More on the Osama bin Laden “killing”
A reader, Ole Ullern from Norway, sent in this information regarding the range of the Chinook CH-47F helicopter that allegedly made the round trip from Bagram to Abbotabad and returned with bin Laden’s body.
According to Google Earth, the round trip distance (straight line) is 700 km. High mountains between the two sites would prevent straight line flight, and the thin air of high elevation would use more fuel.
According to Wikipedia, the Chinook’s range is 741km; its combat radius is 370 km.
According to the official story, the helicopter that landed in Abbotabad was destroyed. Another helicopter, which had been flying around in circles during the alleged SEAL assault on “bin Laden’s compound,” landed, picked up the SEALs, the crew of the destroyed helicopter, and bin Laden’s body and returned to Baghram.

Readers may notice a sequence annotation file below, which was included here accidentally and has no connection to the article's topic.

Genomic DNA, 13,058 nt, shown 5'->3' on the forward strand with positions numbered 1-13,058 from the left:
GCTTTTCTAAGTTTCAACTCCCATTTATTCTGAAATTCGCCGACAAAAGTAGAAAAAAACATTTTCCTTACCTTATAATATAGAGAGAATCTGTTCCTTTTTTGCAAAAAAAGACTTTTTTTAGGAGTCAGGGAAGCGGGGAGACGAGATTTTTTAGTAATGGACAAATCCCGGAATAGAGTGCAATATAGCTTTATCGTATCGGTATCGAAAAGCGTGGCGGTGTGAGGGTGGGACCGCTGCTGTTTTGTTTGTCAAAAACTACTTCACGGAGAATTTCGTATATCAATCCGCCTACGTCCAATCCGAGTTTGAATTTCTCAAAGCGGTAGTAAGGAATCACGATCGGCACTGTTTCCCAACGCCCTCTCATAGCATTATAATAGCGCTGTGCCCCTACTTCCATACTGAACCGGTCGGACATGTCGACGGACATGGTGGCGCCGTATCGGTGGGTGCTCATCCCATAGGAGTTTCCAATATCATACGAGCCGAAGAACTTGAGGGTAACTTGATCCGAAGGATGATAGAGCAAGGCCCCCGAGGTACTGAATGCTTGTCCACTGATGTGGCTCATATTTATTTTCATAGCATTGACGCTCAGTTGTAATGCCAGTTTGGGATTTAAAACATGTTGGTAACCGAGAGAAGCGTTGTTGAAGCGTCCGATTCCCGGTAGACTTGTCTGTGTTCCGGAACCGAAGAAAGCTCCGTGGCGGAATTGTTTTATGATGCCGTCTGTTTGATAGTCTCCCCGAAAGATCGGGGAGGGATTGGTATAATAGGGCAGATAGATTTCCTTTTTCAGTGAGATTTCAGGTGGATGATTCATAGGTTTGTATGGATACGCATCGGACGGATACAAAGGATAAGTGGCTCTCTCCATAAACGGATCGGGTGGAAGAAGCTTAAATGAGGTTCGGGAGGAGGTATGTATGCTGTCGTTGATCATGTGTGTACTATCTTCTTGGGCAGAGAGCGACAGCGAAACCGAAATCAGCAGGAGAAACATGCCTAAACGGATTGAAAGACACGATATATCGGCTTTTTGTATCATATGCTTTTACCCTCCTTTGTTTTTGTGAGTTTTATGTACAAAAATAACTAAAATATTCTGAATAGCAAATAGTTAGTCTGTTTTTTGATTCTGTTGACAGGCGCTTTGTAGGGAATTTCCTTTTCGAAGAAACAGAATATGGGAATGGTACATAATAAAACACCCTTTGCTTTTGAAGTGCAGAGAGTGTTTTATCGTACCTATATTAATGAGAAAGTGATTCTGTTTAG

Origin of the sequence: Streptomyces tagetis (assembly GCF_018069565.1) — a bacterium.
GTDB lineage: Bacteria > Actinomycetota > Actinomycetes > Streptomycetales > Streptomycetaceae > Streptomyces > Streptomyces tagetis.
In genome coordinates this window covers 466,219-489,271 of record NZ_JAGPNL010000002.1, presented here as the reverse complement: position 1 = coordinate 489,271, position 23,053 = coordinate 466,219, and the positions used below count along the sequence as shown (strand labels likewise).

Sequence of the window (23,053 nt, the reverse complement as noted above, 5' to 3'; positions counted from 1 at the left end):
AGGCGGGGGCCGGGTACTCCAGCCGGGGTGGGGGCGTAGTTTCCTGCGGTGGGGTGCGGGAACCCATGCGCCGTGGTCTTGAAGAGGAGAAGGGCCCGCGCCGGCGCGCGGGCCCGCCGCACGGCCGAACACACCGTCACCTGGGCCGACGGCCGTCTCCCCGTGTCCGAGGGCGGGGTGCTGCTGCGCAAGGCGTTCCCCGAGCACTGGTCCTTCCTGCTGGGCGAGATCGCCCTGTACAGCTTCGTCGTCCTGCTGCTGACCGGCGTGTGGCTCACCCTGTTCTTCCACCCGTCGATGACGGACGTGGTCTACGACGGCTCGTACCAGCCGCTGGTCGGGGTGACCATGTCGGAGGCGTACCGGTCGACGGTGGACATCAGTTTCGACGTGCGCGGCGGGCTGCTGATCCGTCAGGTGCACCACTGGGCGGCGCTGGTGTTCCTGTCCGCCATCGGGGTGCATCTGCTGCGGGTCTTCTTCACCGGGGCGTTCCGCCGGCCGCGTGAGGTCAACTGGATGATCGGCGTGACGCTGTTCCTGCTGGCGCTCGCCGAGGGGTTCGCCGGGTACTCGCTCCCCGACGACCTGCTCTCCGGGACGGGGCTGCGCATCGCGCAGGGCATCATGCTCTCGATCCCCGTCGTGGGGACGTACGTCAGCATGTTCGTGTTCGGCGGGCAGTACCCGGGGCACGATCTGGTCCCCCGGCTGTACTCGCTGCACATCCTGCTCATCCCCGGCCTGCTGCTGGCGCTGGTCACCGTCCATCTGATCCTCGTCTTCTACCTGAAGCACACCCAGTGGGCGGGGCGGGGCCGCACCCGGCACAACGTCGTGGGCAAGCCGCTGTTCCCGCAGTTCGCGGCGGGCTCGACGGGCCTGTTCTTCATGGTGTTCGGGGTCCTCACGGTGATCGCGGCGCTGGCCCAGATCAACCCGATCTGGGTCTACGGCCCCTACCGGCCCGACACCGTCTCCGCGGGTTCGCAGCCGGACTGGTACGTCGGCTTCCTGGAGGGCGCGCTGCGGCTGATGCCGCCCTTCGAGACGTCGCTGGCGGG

Ole Ullern concludes: “Some Chinooks have mid-air refuel capacity, but no such refueling is mentioned in the official story. Refueling would have required more operational units–one fixed-wing aircraft and crew at least. So it seems a factual evaluation of the data presented shows the Chinook helicopter couldn’t realistically have made the Bagram-Abbottabad return trip as claimed.”
We have no evidence that it did. None of the thousands of sailors on board the ship witnessed the sea burial of bin Laden. SEAL Team Six, whose members allegedly carried out the bin Laden raid, died mysteriously in a combat event shortly afterward.
As eyewitness Mohammad Bashir told Pakistan TV, only one helicopter landed, and it exploded on liftoff. There were no survivors and no return flight.
As many news organizations reported at the time, Osama bin Laden died in December 2001 from his illnesses.